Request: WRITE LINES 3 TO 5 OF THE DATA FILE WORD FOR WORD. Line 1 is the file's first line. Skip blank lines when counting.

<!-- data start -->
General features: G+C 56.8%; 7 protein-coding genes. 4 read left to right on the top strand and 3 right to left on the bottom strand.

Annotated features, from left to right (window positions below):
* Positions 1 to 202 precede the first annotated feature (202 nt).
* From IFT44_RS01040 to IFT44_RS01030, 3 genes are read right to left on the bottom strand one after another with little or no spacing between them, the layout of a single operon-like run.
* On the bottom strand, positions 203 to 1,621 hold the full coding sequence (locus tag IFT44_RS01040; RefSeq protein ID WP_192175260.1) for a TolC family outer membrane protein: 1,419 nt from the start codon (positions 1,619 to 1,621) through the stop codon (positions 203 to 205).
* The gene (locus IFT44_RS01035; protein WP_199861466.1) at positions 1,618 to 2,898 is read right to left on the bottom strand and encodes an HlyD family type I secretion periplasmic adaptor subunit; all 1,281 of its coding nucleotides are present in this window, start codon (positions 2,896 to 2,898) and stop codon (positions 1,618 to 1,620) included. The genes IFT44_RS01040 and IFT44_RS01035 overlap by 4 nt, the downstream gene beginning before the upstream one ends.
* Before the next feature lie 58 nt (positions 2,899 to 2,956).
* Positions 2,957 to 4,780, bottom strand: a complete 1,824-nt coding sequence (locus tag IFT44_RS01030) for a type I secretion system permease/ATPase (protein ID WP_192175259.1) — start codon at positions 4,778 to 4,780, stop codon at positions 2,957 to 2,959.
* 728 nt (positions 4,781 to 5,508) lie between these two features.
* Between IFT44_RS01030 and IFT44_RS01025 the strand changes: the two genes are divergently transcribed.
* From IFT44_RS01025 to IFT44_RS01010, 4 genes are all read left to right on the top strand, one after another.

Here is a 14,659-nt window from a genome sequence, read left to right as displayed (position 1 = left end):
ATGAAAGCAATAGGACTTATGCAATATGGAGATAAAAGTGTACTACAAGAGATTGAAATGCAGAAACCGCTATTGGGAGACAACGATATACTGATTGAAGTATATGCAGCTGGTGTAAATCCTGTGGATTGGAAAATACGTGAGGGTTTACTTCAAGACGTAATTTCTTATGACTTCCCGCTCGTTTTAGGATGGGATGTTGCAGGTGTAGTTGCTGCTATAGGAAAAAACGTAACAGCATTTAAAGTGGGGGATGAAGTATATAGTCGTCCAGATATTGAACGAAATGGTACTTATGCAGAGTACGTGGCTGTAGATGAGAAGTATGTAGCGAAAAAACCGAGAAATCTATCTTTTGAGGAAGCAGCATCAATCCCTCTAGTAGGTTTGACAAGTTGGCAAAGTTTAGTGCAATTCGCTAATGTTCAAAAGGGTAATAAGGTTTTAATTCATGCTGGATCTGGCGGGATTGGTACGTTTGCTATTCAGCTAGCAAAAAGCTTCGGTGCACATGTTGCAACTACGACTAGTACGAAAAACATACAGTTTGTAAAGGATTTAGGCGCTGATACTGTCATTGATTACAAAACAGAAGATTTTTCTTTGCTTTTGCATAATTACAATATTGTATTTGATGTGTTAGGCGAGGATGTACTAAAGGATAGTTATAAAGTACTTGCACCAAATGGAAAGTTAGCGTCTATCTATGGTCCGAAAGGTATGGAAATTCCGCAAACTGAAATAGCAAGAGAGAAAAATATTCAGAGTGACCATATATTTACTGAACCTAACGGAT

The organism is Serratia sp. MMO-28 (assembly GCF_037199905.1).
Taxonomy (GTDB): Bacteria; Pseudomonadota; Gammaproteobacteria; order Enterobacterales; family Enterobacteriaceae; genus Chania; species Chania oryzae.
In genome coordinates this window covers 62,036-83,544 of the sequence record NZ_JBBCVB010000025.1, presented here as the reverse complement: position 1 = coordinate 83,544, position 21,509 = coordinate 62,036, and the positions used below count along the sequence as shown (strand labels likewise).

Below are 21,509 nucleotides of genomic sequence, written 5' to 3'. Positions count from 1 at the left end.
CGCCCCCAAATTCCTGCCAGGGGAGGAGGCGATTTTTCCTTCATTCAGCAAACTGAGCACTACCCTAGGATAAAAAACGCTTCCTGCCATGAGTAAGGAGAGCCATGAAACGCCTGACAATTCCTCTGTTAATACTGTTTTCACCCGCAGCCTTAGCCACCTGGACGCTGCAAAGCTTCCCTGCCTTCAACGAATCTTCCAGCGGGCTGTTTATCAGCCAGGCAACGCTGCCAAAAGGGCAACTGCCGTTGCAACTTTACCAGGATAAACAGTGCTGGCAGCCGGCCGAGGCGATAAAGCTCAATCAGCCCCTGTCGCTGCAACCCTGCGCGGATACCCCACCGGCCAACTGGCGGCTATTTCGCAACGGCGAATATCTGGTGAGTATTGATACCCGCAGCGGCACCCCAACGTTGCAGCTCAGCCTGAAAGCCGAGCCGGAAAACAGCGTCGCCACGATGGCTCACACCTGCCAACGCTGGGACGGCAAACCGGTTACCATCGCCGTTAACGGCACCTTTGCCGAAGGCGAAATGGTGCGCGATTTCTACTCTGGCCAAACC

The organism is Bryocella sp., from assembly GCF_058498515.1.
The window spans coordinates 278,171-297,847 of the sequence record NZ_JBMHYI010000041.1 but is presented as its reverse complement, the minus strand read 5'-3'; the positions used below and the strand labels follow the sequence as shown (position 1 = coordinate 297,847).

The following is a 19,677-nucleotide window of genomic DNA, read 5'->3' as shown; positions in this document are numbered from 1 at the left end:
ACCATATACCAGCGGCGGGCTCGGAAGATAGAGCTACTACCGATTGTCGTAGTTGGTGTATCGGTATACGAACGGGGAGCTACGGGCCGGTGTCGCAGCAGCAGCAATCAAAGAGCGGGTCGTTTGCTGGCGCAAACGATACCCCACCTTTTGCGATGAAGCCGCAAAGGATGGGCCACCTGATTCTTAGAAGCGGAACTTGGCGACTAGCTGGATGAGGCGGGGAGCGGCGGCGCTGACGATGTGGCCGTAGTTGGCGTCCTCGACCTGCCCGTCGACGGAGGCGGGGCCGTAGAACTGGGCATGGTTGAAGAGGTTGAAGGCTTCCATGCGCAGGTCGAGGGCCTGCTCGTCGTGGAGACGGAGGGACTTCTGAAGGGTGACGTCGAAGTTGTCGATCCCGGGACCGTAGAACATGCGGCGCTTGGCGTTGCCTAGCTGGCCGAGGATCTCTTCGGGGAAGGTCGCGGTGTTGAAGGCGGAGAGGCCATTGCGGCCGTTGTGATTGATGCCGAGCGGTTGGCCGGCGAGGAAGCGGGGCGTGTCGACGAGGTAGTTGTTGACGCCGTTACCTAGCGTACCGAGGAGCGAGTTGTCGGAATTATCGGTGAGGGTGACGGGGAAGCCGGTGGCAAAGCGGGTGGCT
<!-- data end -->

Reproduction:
* Positions 1 to 202 precede the first annotated feature (202 nt).
* From IFT44_RS01040 to IFT44_RS01030, 3 genes are read right to left on the bottom strand one after another with little or no spacing between them, the layout of a single operon-like run.
* On the bottom strand, positions 203 to 1,621 hold the full coding sequence (locus tag IFT44_RS01040; RefSeq protein ID WP_192175260.1) for a TolC family outer membrane protein: 1,419 nt from the start codon (positions 1,619 to 1,621) through the stop codon (positions 203 to 205).